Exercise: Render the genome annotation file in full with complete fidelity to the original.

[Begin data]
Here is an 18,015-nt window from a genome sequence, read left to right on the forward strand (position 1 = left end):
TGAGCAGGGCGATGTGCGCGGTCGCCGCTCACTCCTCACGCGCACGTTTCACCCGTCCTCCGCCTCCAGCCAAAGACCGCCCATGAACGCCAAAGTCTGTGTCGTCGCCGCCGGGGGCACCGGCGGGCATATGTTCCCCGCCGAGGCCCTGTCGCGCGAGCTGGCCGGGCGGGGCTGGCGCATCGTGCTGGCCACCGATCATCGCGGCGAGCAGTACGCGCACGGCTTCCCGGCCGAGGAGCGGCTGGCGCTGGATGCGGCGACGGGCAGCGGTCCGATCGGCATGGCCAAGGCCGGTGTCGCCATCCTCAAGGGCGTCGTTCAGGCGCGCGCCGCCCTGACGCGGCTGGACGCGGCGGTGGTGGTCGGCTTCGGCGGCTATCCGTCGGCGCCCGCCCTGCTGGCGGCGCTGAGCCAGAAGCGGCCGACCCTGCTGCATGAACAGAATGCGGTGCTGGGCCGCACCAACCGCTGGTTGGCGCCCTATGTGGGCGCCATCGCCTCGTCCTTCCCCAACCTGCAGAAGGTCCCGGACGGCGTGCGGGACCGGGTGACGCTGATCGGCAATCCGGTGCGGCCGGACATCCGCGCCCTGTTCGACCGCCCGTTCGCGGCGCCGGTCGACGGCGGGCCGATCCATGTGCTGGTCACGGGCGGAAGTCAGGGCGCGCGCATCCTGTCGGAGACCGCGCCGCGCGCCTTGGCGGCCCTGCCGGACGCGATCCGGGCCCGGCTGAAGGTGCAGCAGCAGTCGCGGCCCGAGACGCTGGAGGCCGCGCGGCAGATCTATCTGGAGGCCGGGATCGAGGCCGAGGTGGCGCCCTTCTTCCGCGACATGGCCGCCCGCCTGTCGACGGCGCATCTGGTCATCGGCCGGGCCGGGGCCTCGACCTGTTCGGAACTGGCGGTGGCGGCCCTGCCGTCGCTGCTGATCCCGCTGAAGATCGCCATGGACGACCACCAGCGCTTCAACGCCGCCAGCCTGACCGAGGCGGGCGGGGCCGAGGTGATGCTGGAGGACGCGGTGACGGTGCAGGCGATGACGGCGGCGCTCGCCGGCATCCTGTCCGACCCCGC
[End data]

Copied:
Here is an 18,015-nt window from a genome sequence, read left to right on the forward strand (position 1 = left end):
TGAGCAGGGCGATGTGCGCGGTCGCCGCTCACTCCTCACGCGCACGTTTCACCCGTCCTCCGCCTCCAGCCAAAGACCGCCCATGAACGCCAAAGTCTGTGTCGTCGCCGCCGGGGGCACCGGCGGGCATATGTTCCCCGCCGAGGCCCTGTCGCGCGAGCTGGCCGGGCGGGGCTGGCGCATCGTGCTGGCCACCGATCATCGCGGCGAGCAGTACGCGCACGGCTTCCCGGCCGAGGAGCGGCTGGCGCTGGATGCGGCGACGGGCAGCGGTCCGATCGGCATGGCCAAGGCCGGTGTCGCCATCCTCAAGGGCGTCGTTCAGGCGCGCGCCGCCCTGACGCGGCTGGACGCGGCGGTGGTGGTCGGCTTCGGCGGCTATCCGTCGGCGCCCGCCCTGCTGGCGGCGCTGAGCCAGAAGCGGCCGACCCTGCTGCATGAACAGAATGCGGTGCTGGGCCGCACCAACCGCTGGTTGGCGCCCTATGTGGGCGCCATCGCCTCGTCCTTCCCCAACCTGCAGAAGGTCCCGGACGGCGTGCGGGACCGGGTGACGCTGATCGGCAATCCGGTGCGGCCGGACATCCGCGCCCTGTTCGACCGCCCGTTCGCGGCGCCGGTCGACGGCGGGCCGATCCATGTGCTGGTCACGGGCGGAAGTCAGGGCGCGCGCATCCTGTCGGAGACCGCGCCGCGCGCCTTGGCGGCCCTGCCGGACGCGATCCGGGCCCGGCTGAAGGTGCAGCAGCAGTCGCGGCCCGAGACGCTGGAGGCCGCGCGGCAGATCTATCTGGAGGCCGGGATCGAGGCCGAGGTGGCGCCCTTCTTCCGCGACATGGCCGCCCGCCTGTCGACGGCGCATCTGGTCATCGGCCGGGCCGGGGCCTCGACCTGTTCGGAACTGGCGGTGGCGGCCCTGCCGTCGCTGCTGATCCCGCTGAAGATCGCCATGGACGACCACCAGCGCTTCAACGCCGCCAGCCTGACCGAGGCGGGCGGGGCCGAGGTGATGCTGGAGGACGCGGTGACGGTGCAGGCGATGACGGCGGCGCTCGCCGGCATCCTGTCCGACCCCGC